A person goes to the woods with their rifle. They spend time and effort, tracking the deer. Finally, they sight their prey, position themselves upwind, aim through their telescopic lens and shoot to kill. They skin the animal and eat its flesh thinking of how much they will enjoy showing off the stuffed head as a trophy to their friends. Later, they use the energy to do their day job, piloting drones, meting out ‘justice’ over Iraq.
Do you see the difference in the Kamma patterns generated?
Thanks a lot for your reply. I am sorry for the confusion. As a monk I was only reffering to the kamma vipaka generated by monks who eat the meat knowing that an animal has been slaughtered to provide for them. For whichever way you look at it, the monk is complicit in the killing by intentionally eating the meat.
Very good essay here (in my opinion):
“As well as broadening ethics in this way, I would suggest we should deepen it. Ethics is not just what is allowable. Sure, you can argue that eating meat is allowable. You can get away with it. That doesn’t mean that it’s a good thing. What if we ask, not what can I get away with, but what can I aspire to?”
Thank you for taking the time out to reply to my question. I have left a comment on Phra Ajahn Sujato’s blog. It is now awaiting approval. My reply was this:
I would speculate that most - if not all - ascetics in the Buddha’s time would have been vegetarian; and so lay people would not have offered meat for them to eat, (And even today, according to government surveys, 23 to 37 per cent of Indians are estimated to be vegetarian),
Also Uddaka Rāmaputta (Pāli; Sanskrit: Udraka Rāmaputra) was a sage and teacher of meditation identified by the Buddhist tradition as one of the teachers of Gautama Buddha. He most probably was a Jain who are strictly vegetarian.
The issues surrounding the identities and historical dating of the Jain teachers Nigantha Nātaputta and Mahavira are confusing: Were they the same person? Were they contemporaries of the Buddha? These questions are somewhat off topic here. But what is without doubt is that Buddha did have Jain critics. Some were eager to fault the Buddha if only because they were jealous of the large following that Buddha had acquired: They were ever ready to find the slightest flaw in his behaviour and teachings. If the Buddha had eaten meat or even condoned it, they would have seized the opportunity to denounce him as a false or fraudulent ascetic. But they were never able to do that. This shows me that the Buddha did not eat, nor approve of eating, meat.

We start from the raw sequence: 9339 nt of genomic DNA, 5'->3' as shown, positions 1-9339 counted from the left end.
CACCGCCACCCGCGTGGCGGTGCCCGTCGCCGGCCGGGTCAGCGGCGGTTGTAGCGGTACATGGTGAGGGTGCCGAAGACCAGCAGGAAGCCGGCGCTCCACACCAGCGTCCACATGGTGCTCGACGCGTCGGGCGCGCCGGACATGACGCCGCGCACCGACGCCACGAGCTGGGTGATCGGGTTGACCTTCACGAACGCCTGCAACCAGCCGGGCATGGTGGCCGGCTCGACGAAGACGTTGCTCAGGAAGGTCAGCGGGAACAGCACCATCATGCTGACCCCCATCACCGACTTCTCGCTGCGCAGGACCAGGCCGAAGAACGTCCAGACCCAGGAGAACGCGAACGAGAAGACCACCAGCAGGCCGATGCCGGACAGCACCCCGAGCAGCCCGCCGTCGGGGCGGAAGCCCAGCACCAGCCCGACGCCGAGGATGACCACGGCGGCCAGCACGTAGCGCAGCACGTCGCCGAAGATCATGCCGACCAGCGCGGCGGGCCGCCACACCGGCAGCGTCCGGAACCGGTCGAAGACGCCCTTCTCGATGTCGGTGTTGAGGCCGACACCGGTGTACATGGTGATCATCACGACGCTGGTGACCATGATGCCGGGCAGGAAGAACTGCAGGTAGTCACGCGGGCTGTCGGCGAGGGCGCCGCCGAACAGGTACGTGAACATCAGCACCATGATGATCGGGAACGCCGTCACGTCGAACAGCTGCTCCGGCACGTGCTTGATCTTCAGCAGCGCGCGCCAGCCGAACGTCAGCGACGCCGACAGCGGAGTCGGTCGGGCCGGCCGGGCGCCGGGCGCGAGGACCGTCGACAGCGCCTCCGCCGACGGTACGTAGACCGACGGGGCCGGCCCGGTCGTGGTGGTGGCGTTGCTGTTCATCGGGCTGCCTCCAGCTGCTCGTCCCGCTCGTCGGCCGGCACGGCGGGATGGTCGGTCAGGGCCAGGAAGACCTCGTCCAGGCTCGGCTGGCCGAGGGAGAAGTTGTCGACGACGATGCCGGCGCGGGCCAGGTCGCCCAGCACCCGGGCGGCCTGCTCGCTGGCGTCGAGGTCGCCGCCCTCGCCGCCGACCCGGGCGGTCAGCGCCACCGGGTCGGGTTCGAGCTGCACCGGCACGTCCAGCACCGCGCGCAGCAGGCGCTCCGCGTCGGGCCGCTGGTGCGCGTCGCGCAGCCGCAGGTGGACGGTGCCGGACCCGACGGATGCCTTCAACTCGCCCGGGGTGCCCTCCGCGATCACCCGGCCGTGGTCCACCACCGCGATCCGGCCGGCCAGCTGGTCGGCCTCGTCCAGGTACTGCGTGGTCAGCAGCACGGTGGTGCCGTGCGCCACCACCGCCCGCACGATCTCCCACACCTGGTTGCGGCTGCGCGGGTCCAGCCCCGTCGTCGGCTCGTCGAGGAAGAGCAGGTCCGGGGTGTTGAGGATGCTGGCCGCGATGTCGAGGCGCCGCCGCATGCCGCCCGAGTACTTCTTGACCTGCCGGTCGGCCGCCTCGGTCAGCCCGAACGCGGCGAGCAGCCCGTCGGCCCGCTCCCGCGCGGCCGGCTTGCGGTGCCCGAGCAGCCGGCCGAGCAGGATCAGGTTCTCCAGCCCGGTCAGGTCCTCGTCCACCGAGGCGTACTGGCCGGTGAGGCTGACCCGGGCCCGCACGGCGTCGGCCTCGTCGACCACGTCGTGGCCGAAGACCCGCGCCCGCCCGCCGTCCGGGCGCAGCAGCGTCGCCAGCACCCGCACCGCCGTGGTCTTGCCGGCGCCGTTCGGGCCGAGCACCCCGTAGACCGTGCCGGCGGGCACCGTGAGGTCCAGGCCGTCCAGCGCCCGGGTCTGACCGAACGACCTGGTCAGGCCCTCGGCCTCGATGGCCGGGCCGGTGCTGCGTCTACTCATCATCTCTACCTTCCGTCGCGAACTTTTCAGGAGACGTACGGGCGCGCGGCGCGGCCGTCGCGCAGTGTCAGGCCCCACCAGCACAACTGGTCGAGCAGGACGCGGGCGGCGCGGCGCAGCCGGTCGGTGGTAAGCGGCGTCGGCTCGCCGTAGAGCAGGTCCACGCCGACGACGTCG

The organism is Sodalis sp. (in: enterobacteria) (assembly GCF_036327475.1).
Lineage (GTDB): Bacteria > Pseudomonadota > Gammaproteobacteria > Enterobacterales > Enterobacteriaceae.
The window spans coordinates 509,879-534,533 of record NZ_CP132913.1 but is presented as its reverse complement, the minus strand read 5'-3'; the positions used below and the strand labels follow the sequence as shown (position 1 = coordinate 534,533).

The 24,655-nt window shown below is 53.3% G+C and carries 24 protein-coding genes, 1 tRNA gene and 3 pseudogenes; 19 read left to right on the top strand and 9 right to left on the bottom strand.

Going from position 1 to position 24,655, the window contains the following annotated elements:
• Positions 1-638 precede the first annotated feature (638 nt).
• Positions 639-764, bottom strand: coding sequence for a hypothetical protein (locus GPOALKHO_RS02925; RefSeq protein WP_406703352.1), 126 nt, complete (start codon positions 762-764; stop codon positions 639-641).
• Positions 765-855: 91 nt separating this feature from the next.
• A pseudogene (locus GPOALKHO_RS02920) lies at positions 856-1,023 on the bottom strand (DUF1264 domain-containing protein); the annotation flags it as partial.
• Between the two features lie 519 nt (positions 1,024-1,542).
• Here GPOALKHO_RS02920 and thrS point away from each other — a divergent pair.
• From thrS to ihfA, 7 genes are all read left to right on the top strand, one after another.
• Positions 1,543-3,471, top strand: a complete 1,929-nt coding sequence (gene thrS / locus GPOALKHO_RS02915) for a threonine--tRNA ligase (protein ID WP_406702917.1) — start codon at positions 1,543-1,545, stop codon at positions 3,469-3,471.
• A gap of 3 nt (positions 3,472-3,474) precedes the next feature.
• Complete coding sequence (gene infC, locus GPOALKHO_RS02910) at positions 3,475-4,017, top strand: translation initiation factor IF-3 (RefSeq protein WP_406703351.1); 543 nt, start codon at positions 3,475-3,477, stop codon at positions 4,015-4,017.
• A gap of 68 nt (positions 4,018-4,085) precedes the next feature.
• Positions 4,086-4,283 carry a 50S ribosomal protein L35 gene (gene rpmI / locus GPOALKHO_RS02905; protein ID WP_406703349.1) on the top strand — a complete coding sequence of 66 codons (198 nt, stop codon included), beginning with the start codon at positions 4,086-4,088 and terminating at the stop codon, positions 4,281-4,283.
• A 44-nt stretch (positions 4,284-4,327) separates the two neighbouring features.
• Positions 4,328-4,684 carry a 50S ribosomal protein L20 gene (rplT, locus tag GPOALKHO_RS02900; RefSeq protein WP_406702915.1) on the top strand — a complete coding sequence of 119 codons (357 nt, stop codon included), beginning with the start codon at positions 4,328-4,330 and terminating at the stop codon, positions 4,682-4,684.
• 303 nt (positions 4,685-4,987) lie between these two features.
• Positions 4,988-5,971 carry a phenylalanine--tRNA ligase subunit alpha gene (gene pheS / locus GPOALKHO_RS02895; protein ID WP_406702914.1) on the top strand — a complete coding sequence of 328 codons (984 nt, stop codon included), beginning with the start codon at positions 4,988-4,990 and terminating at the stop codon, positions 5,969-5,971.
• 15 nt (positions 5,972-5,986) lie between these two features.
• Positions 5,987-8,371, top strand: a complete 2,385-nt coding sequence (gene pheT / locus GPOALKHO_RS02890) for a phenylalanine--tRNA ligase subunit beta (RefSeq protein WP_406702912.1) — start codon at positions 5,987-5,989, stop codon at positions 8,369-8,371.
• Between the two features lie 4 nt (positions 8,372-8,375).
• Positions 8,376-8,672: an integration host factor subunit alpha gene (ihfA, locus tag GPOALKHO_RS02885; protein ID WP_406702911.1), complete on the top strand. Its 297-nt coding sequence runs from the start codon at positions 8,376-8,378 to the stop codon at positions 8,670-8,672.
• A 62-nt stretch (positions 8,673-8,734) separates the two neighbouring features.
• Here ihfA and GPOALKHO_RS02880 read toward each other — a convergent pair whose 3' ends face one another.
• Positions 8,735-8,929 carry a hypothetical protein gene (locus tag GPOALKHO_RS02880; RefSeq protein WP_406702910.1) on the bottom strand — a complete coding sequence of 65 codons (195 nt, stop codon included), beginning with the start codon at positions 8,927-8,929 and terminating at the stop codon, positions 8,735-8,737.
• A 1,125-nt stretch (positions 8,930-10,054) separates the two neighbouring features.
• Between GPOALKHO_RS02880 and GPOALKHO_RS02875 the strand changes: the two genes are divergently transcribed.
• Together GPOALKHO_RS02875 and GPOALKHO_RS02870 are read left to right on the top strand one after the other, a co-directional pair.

Thank you once again and bless you.
Ajivikas , are different than Jains. It is one of the school of philosophy purportedly founded in the 5th century BCE by [Makkhali Gosala .They are not Jains.Ājīvikas were organised renunciates who formed discrete communities. The precise identity of the Ajivikas is not well known, and it is even unclear if they were a divergent sect of the Buddhists or the Jains.
Original scriptures of the Ājīvika school of philosophy may once have existed, but these are currently unavailable and probably lost. Their theories are extracted from mentions of Ajivikas in the secondary sources of ancient Indian literature.Scholars question whether Ājīvika philosophy has been fairly and completely summarized in these secondary sources, as they were written by groups (such as the Buddhists and Jains) competing with and adversarial to the philosophy and religious practices of the Ajivikas.
Nignantha Nattaputta was an Ajjivika and not same as Mahavira.
The supply-and-demand argument works better when considering reduction (of killing) rather than elimination (of killing). Makes me think of Buddha’s 4th taxi off the rank in MN20 which I take to mean ‘if I can’t yet fully eradicate [something like killing animals], at least slow it down, take a partial win, choose the lesser of two evils’.
They also cannot be uncool.